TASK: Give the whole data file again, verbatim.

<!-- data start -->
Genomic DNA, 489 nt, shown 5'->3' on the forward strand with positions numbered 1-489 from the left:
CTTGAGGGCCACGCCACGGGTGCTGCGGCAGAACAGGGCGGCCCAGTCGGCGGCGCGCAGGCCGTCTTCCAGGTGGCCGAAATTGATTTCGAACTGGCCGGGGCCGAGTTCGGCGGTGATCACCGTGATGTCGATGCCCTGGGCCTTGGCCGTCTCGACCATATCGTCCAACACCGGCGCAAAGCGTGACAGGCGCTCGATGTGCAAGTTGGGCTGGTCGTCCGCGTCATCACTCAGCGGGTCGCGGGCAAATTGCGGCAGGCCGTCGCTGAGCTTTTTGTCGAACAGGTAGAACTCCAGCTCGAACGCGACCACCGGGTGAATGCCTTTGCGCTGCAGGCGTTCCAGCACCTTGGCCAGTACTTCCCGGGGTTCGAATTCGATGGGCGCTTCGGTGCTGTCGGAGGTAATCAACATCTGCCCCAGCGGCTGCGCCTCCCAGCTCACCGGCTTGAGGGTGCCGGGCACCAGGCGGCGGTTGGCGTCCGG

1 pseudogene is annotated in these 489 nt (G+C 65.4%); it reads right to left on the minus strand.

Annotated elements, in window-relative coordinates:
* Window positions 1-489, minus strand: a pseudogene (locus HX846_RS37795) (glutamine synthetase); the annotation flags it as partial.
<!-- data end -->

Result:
Genomic DNA, 489 nt, shown 5'->3' on the forward strand with positions numbered 1-489 from the left:
CTTGAGGGCCACGCCACGGGTGCTGCGGCAGAACAGGGCGGCCCAGTCGGCGGCGCGCAGGCCGTCTTCCAGGTGGCCGAAATTGATTTCGAACTGGCCGGGGCCGAGTTCGGCGGTGATCACCGTGATGTCGATGCCCTGGGCCTTGGCCGTCTCGACCATATCGTCCAACACCGGCGCAAAGCGTGACAGGCGCTCGATGTGCAAGTTGGGCTGGTCGTCCGCGTCATCACTCAGCGGGTCGCGGGCAAATTGCGGCAGGCCGTCGCTGAGCTTTTTGTCGAACAGGTAGAACTCCAGCTCGAACGCGACCACCGGGTGAATGCCTTTGCGCTGCAGGCGTTCCAGCACCTTGGCCAGTACTTCCCGGGGTTCGAATTCGATGGGCGCTTCGGTGCTGTCGGAGGTAATCAACATCTGCCCCAGCGGCTGCGCCTCCCAGCTCACCGGCTTGAGGGTGCCGGGCACCAGGCGGCGGTTGGCGTCCGG

1 pseudogene is annotated in these 489 nt (G+C 65.4%); it reads right to left on the minus strand.

Annotated elements, in window-relative coordinates:
* Window positions 1-489, minus strand: a pseudogene (locus HX846_RS37795) (glutamine synthetase); the annotation flags it as partial.